The Information Commissioner’s Office (ICO) has published a 77-page introduction to the Data Protection Bill, to help businesses navigate their way around the Bill and focus on the areas that are most relevant to them. Assuming it receives Royal Assent and becomes the Data Protection Act 2018, the Bill is expected to come into force on 25 May 2018, i.e. on the same date as the EU General Data Protection Regulation (GDPR). The two pieces of legislation will then work alongside each other in place of the current Data Protection Act 1998, which is to be repealed. The GDPR gives EU member states limited opportunities to make provisions for how it applies in their country. One element of the Bill is the details of these. The Bill is currently progressing through Parliament and is currently at Committee Stage in the House of Commons. The ICO intends to produce further detailed guidance on the Bill once it has been enacted.

In addition, the government has announced a new charging structure for data controllers to ensure the continued funding of the ICO. The draft Data Protection (Charges and Information) Regulations 2018 have been laid before Parliament and are also expected to come into force on 25 May 2018 in line with the GDPR. Until then, businesses are legally required to pay the current notification fee, unless they are exempt. When the GDPR comes into effect, it will remove the requirement for data controllers to pay the ICO a fee, but the new charging structure has been proposed by the government to ensure that the ICO remains adequately funded. The draft regulations, which will replace the Data Protection (Notification and Notification Fees) Regulations 2000:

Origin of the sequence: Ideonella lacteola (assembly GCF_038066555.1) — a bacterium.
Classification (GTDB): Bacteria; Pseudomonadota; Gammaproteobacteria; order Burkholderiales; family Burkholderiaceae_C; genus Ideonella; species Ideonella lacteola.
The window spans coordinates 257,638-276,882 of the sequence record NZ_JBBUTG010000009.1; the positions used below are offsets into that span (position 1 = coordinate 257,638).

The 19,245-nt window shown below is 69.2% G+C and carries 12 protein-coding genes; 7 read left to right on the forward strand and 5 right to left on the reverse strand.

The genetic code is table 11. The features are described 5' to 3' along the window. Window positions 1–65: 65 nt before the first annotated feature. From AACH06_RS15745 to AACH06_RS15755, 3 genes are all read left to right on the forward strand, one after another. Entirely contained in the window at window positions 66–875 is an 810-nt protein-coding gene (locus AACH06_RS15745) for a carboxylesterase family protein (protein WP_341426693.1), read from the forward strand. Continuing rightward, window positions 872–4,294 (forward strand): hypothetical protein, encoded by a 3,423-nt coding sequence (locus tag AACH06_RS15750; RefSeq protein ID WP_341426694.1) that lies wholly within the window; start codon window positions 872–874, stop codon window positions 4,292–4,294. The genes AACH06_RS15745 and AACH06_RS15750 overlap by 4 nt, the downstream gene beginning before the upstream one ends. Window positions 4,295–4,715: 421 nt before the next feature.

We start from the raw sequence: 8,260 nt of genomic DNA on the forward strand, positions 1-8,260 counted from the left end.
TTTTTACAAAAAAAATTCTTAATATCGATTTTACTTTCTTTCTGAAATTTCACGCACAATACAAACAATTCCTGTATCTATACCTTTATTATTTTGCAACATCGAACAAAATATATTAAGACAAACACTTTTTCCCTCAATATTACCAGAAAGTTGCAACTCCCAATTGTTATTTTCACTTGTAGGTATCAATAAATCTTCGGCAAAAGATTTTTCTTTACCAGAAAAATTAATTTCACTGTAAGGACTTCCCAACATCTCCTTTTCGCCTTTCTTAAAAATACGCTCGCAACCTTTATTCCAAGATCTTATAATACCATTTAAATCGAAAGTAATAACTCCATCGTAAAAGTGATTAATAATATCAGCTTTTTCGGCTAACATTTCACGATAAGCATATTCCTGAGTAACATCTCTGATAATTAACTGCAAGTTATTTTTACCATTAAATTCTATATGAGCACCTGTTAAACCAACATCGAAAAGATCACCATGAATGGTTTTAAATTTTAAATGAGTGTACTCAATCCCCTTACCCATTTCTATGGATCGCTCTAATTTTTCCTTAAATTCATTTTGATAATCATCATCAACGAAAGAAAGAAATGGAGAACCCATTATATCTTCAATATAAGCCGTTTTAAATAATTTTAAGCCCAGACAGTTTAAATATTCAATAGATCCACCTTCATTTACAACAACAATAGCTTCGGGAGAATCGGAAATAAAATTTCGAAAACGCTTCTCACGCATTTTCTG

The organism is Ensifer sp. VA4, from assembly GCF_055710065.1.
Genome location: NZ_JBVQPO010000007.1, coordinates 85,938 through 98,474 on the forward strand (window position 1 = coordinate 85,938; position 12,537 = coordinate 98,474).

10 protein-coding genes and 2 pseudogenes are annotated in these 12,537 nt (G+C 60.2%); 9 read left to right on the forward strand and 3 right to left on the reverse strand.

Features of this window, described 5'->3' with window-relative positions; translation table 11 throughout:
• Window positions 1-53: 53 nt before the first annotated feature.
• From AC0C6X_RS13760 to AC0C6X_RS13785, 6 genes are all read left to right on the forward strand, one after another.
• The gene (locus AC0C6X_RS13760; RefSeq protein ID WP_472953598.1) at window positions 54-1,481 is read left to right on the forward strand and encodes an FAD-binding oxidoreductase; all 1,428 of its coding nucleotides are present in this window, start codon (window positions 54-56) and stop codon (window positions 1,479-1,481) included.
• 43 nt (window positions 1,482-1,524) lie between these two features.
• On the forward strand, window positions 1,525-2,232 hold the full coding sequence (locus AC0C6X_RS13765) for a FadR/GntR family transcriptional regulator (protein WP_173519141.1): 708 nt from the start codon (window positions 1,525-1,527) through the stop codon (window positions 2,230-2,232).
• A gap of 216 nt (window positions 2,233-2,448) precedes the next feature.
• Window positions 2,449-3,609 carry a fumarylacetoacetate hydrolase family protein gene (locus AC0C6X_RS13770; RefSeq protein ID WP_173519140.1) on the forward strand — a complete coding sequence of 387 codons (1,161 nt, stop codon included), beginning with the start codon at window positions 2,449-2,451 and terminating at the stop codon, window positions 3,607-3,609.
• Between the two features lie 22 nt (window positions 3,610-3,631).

• set out when data controllers will be required to provide information to the ICO and pay a charge associated with the processing of personal data
  • require the payment of an annual charge to the ICO unless all processing undertaken by the data controller is exempt
  • confirm that there will be three tiers of charge, i.e. £40, £60 and £2,900, depending on the data controller’s turnover, number of staff and organisation type.

For very small organisations, the fee won’t be any higher than the £35 they currently pay, if they take advantage of a £5 reduction for paying by direct debit. Larger organisations will be required to pay £2,900. The fee is higher because these organisations are likely to hold and process the largest volumes of personal data, and therefore represent a greater level of risk. There will continue to be financial penalties for not paying fees, but these will be in the form of civil monetary penalties rather than a criminal sanction.

To help data controllers understand why there is to be a new funding model and what they will be required to pay from 25 May 2018, the ICO has produced a new guide to the data protection fee. The guide also outlines the ICO’s intention to publish an online exemption assessment tool before 25 May 2018.